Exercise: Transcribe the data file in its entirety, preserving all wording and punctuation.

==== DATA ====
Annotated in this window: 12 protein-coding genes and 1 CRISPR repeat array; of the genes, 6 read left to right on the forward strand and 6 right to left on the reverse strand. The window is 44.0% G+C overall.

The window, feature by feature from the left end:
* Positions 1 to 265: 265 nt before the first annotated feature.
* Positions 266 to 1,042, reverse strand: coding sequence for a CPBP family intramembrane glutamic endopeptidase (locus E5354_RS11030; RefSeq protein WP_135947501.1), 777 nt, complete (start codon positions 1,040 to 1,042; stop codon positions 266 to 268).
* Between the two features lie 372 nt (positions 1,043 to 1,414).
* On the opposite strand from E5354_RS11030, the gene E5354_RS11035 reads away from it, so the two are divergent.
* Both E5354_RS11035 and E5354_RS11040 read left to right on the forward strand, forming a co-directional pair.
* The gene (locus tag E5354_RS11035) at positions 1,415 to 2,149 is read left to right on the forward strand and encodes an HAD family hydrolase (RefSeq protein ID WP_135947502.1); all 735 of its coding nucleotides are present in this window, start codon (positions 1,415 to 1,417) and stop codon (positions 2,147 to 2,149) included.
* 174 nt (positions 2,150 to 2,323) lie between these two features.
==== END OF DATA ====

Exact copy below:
Annotated in this window: 12 protein-coding genes and 1 CRISPR repeat array; of the genes, 6 read left to right on the forward strand and 6 right to left on the reverse strand. The window is 44.0% G+C overall.

The window, feature by feature from the left end:
* Positions 1 to 265: 265 nt before the first annotated feature.
* Positions 266 to 1,042, reverse strand: coding sequence for a CPBP family intramembrane glutamic endopeptidase (locus E5354_RS11030; RefSeq protein WP_135947501.1), 777 nt, complete (start codon positions 1,040 to 1,042; stop codon positions 266 to 268).
* Between the two features lie 372 nt (positions 1,043 to 1,414).
* On the opposite strand from E5354_RS11030, the gene E5354_RS11035 reads away from it, so the two are divergent.
* Both E5354_RS11035 and E5354_RS11040 read left to right on the forward strand, forming a co-directional pair.
* The gene (locus tag E5354_RS11035) at positions 1,415 to 2,149 is read left to right on the forward strand and encodes an HAD family hydrolase (RefSeq protein ID WP_135947502.1); all 735 of its coding nucleotides are present in this window, start codon (positions 1,415 to 1,417) and stop codon (positions 2,147 to 2,149) included.
* 174 nt (positions 2,150 to 2,323) lie between these two features.